‘Pretend it’s a City’ cinematographer Ellen Kuras tells how Fran Lebowitz knocked over the Manhattan Bridge during filming [EXCLUSIVE VIDEO INTERVIEW]

Ellen Kuras had never been to the Queens Museum prior to filming “Pretend it’s a City,” but Martin Scorsese wanted to shoot at the museum’s infamous Panorama of the City of New York, a massive scale model of the city. “The whole thing about that is that it is so delicate and fragile that when we first started going out and we started filming, we couldn’t put our cameras out in the middle. We had to put them on the very end,” Kuras tells Gold Derby in our Meet the Experts: Television Documentary panel (watch the exclusive video interview above). Shooting with Scorsese and Fran Lebowitz, Kuras was unprepared for what followed. “Fran comes up through the Verrazanos and comes all the way up and as it turns out, she ended up stepping over the Manhattan Bridge and knocks over the Manhattan Bridge!”

“Pretend it’s a City” is a docuseries on Netflix that shows Scorsese and his conversations with Lebowitz about what it means to live in and be a part of New York City and how that has changed over the decades that Lebowitz has lived there. It’s the second collaboration between the long-time friends after Scorsese made “Public Speaking” in 2010. Kuras has been a frequent collaborator with Scorsese for his documentaries and has built a distinguished filmography as both a cinematographer and director. She was nominated for an Oscar for Best Documentary Feature in 2008 for “The Betrayal – Nerakhoon.” She’s also won two Emmys: One for Exceptional Merit in Nonfiction Filmmaking for “Betrayal” in 2010 and one for Best Cinematography for a Nonfiction Program for “Jane” in 2017.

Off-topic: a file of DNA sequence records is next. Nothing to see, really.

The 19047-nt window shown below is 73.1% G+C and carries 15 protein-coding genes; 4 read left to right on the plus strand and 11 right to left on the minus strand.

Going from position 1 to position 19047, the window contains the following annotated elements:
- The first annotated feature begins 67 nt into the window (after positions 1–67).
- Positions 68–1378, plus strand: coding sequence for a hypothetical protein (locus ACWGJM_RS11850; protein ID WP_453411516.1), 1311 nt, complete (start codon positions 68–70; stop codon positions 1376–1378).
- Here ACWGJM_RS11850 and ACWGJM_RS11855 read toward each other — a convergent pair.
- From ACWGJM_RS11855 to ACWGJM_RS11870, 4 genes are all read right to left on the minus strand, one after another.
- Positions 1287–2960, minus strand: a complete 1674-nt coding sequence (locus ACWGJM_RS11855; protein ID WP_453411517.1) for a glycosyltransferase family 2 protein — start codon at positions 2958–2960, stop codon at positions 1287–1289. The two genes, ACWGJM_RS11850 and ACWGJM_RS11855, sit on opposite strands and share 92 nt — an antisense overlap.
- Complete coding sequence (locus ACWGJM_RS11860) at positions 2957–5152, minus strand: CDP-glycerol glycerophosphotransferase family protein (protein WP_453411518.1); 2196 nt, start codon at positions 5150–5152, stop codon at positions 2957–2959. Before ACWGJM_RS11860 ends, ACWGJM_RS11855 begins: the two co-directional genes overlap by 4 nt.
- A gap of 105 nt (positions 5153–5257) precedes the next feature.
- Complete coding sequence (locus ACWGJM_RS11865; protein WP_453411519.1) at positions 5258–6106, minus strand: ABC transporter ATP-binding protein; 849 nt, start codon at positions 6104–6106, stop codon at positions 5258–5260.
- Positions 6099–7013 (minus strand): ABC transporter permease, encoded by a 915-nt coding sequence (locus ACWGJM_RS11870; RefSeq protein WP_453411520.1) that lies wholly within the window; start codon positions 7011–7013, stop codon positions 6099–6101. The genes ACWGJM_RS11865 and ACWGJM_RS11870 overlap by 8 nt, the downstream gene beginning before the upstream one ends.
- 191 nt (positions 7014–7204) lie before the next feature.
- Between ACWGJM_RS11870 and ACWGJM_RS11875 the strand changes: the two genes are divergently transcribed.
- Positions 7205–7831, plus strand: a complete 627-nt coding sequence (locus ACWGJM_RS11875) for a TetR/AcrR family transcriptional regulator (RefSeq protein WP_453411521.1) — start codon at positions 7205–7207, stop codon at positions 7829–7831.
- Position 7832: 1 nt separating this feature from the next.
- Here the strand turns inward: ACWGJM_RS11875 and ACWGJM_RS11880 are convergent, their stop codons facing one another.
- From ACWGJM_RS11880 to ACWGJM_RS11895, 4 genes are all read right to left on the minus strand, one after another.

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One of the main challenges that Kuras encountered was figuring out how she was going to shoot Lebowitz walking around the city and make it feel like the audience is walking with her. “Sony just came out with a new camera, called the Venice. So I could walk around the city, just holding the lens and the sensor, while my camera assistant was holding the body.” Kuras contacted Sony about using the camera: “I called up Sony and I said, ‘I’ve heard you have this new device on the camera,’ and they said, ‘Well, it’s still in prototype. You know, we haven’t put it out yet.’ I said, ‘But this is for Marty. We have to do this. It’s for Fran and Marty.’ And so of course they gave it to us and it made all the difference.”

Another challenge Kuras faced was in trying to make sure the shots of Lebowitz walking around Mahattan had character to them and Kuras gives a lot of credit to another team that helped make the series. “I really think that the editors did a masterful job of being able to put together this piece so that it becomes larger than itself; it becomes larger than stories, even that Fran is telling them.” She adds that this helped bring the themes of the series into even greater focus. “The first section, which is, ‘Pretend it’s a City,’ it’s like, look, people at what’s in plain sight; that everybody now is missing what’s in front of their faces because they’re so busy looking at their phones, or they’re so busy going from Point A to Point B that they forget to look at life itself.”

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